It may seem odd that so many automakers are developing hydrogen-powered cars.
Not many people have heard of the technology, and from an infrastructure standpoint, purely electric vehicles make more sense. For example, there are 14,618 electric stations in the United States, and hydrogen stations are really only available in California.
But a lot of work is being done behind the scenes to make hydrogen-powered cars a reality.
Here’s a look at all the hydrogen-powered cars we can expect to see in the near future:
1. Toyota has been working on hydrogen-powered cars the longest, having put 23 years into the technology. Here we see its hydrogen car, the Toyota Mirai.
The automaker has been selling the Toyota Mirai in Japan since December 2014, but began sales in California in October 2015 -- marking the first time hydrogen-powered vehicles were sold in the United States.
The automaker has sold 836 Toyota Mirais in California since its launch, a Toyota spokesperson told Business Insider. Toyota plans to sell 30,000 a year worldwide by 2020.
The Mirai has a frontal radar system so it can detect potential collisions and automatically employ the brakes.
The car is also equipped with a camera so it can detect lane drift. If the car detects the driver is drifting out of his lane, a noise will go off as an alert.
The car comes with two touchscreens. The top one can be used for music selection and navigation, while the one on the bottom controls the temperature and audio output.
The EPA recently gave the car an estimated range of 589km -- the longest range of any zero-emissions vehicle. Honda says the Clarity has a refuel time of just three to five minutes.
3. Lexus wants to unveil its hydrogen-powered car in 2020, but we have yet to hear details on its range or other specs.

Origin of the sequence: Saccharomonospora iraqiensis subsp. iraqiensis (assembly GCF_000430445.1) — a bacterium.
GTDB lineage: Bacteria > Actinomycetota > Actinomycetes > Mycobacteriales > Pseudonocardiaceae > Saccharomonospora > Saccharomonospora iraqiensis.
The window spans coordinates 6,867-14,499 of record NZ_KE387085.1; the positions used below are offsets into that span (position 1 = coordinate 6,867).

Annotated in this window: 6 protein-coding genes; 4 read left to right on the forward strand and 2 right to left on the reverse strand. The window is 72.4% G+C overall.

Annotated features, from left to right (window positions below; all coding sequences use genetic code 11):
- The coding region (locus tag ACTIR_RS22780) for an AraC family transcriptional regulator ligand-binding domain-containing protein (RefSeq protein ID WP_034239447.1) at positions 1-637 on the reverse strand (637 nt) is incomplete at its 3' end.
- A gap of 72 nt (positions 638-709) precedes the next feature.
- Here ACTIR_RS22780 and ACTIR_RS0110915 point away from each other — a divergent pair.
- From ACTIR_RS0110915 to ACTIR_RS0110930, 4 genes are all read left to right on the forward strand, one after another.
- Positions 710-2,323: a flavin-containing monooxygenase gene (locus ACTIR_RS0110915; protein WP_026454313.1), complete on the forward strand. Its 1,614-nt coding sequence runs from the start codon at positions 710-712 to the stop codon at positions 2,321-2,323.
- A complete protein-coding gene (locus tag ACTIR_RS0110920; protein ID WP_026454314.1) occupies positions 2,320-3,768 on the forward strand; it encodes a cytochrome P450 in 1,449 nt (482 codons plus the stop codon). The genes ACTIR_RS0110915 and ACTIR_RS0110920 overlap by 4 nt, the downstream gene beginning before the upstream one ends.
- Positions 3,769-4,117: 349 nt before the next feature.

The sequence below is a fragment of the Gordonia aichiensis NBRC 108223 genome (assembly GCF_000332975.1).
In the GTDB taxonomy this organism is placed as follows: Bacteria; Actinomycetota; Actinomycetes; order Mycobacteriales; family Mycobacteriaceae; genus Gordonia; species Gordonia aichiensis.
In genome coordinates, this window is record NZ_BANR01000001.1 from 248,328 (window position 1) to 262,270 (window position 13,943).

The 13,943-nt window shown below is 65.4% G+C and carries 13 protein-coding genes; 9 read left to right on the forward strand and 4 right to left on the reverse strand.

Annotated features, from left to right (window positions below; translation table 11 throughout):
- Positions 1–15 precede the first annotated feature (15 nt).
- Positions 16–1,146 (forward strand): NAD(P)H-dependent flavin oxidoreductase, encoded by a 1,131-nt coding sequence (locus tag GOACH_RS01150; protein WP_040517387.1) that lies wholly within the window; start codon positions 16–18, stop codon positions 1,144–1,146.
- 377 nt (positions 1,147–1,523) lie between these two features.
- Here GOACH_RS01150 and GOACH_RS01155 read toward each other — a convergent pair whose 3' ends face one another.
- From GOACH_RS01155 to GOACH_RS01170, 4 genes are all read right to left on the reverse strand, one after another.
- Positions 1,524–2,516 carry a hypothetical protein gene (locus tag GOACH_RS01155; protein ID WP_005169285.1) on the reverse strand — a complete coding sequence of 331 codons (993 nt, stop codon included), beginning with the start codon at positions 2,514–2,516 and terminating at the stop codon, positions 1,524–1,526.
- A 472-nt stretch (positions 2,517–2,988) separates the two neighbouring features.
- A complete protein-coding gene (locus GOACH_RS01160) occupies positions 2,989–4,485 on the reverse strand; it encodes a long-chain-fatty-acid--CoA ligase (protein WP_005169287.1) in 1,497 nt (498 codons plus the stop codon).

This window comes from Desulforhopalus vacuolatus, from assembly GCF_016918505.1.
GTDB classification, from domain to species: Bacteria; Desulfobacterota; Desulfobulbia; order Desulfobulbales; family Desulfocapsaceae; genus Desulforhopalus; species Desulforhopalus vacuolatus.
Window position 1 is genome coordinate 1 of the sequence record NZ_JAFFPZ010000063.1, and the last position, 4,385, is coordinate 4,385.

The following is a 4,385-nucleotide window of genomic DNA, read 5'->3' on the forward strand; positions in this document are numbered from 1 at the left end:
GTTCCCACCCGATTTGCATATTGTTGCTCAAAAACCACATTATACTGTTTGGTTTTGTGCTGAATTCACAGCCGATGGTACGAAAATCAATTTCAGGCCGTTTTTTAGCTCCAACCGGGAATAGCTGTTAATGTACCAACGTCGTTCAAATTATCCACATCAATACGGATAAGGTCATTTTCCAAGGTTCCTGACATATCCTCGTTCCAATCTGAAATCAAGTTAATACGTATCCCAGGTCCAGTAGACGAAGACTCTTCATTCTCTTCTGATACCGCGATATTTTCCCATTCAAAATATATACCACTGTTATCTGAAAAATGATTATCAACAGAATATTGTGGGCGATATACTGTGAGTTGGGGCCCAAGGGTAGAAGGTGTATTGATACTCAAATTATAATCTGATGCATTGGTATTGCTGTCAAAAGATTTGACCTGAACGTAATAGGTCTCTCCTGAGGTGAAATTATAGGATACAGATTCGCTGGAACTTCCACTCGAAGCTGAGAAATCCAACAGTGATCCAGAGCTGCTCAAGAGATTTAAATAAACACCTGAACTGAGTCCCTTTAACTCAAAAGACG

It's worth noting that Lexus' parent company is Toyota.
4. Audi unveiled a concept car, the h-tron quattro, at the 2016 Detroit Auto Show that the automaker says can drive 598km on hydrogen alone.
The h-tron quattro comes with a 'virtual cockpit' that replaces the instrument panel and center console with digital screens.
The Audi h-tron quattro also comes with a driver assist system that projects your surroundings in real-time so you can change lanes and merge easier.
And the interior of the car offers plenty of legroom and comes with television screens for passengers in the back seat.
It's still unclear if Audi will go through with making a production version of the hydrogen car, but the automaker is exploring the technology.
BMW says its hydrogen car will have a range exceeding 480km and a refuel time of under five minutes.
In January 2013, Ford announced it was teaming up with Mercedes-Benz's parent company Daimler and Nissan to accelerate the creation of fuel cell technology. There's no word yet on how the car will perform.
7. Mercedes-Benz is making a plug-in hydrogen car called the GLC F-Cell. The automaker says it will have an all-electric range of 50km, and a collective range of 500km with the hydrogen fuel cell.
The hydrogen tank can be refilled in just three minutes. The car will be released in 2017, but there's no word on price yet.
8. Welsh start-up Riversimple will let UK drivers lease its hydrogen-powered car, the Rasa, in 2017. Riversimple will offer three-month and six-month leases for 60 to 80 UK residents.
The car boasts a 500km range and is super lightweight, coming in under 590kg. There's no word yet on the car's speed.
But we're a big fan of the interior. The steering wheel is wrapped in a material called alcantara, giving it a velvety, luxurious feel.
9. Italian design house Pininfarina is doing a limited production run of its hydrogen-powered car, the H2 Speed. It can accelerate to 100km/h in just 3.4 seconds.
The car can reach a top speed of 300km/h and refuels in just three minutes. Pininfarina has yet to release the car's range.
The design house is building 10 versions of the H2 Speed, with production models hitting the roads in 12 to 14 months. But it will cost a whopping $US2.5 million.
10. General Motors revealed its monster of a hydrogen-powered car at the at the fall meeting of the Association of the United States Army in October.
The car comes with 37-inch tires and stands 2 metres tall and 2.1 metres wide. The US Army will test the car in extreme conditions in 2017 to determine whether it's viable for missions.
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